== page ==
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Wage Theft Rises in Hurricane Harvey Cleanup

November 23, 2017

By Steve Wishnia and Neal Tepel

HOUSTON, Tex.—With much of the work cleaning up debris from Hurricane Harvey being done by undocumented immigrants,

Satellite view of Hurricane Harvey.

wage theft has spiked since the late-August storm flooded the area. While there has been more work since the storm, said Enrique, a Mexican immigrant waiting for a day-labor gig in a Home Depot parking lot, “you work five days, and some people pay you for three, then tell you they’ll pay you the rest later.” Jose, 56, from El Salvador, described how a contractor offered him $100 a day for eight 10-hour shifts cleaning out houses, but only paid him $600. “I didn’t want to take the money,” he said, “but my rent was due, and I could end up on the street.” “Houston needs a construction workforce that is unafraid to demand dignified wages and safe job sites,” Mauricio “Chele” Iglesias, an organizer with the Workers’ Defense Project, told the Intercept. Texas already leads the nation in on-the-job deaths in construction and the amount of money workers lose to wage theft—but challenging this is complicated by a new state law that lets police report anyone in their custody to immigration officials.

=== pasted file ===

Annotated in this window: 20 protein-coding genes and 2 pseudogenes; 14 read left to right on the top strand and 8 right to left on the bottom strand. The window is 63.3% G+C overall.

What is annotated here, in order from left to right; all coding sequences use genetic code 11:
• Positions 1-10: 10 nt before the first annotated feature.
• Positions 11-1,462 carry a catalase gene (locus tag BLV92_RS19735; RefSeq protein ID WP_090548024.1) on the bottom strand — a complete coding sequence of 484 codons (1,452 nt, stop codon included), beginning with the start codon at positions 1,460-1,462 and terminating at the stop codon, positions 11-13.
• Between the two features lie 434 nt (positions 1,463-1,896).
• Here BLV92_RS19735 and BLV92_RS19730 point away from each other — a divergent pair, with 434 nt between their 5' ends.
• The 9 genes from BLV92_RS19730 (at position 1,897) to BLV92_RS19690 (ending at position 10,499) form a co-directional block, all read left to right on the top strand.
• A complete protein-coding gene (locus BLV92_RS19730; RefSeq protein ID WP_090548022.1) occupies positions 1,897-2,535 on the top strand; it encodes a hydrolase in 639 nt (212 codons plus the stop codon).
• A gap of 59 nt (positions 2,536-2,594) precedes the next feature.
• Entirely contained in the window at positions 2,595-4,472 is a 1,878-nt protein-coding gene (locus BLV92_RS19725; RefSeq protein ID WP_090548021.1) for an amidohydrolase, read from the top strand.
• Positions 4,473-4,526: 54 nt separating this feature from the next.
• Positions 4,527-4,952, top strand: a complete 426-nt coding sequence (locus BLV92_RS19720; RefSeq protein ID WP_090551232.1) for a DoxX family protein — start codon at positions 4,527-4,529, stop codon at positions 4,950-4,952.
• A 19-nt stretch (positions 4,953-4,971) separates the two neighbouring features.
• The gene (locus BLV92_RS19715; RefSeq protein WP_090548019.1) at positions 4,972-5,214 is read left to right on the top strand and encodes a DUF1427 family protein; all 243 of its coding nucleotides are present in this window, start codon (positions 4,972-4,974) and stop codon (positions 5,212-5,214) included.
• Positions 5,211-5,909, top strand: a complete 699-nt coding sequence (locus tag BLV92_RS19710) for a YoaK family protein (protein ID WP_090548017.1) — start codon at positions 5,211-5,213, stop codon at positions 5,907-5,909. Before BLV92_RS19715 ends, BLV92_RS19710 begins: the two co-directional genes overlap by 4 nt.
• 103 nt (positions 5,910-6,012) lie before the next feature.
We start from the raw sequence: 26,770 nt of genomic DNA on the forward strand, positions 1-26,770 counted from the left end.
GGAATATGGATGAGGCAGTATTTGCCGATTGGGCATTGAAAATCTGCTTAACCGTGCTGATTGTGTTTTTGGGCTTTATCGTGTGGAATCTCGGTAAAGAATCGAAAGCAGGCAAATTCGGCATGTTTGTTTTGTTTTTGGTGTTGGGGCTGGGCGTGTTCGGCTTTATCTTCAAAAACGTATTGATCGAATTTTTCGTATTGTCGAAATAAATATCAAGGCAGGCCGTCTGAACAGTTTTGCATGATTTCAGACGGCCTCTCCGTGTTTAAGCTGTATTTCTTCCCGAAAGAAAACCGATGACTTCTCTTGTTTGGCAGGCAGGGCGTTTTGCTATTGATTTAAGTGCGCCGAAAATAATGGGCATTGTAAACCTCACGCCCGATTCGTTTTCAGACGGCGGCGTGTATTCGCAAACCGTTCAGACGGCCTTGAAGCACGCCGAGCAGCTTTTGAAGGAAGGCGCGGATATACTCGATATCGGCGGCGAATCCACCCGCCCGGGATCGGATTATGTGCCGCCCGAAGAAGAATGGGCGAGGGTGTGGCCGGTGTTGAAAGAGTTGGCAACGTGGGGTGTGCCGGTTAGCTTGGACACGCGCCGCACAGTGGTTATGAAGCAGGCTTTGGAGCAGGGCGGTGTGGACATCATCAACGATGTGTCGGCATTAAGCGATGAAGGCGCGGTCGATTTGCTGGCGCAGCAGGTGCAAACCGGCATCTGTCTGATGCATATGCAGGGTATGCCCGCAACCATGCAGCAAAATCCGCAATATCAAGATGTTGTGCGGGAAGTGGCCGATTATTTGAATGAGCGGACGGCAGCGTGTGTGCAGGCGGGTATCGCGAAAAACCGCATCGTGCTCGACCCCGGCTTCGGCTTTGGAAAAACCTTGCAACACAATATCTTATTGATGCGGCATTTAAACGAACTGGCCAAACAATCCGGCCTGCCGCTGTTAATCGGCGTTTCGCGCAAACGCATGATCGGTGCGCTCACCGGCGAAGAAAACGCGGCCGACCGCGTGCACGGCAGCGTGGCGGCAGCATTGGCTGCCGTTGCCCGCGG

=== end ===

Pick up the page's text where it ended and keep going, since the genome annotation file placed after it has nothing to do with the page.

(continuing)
Read more here.

November 23, 2017

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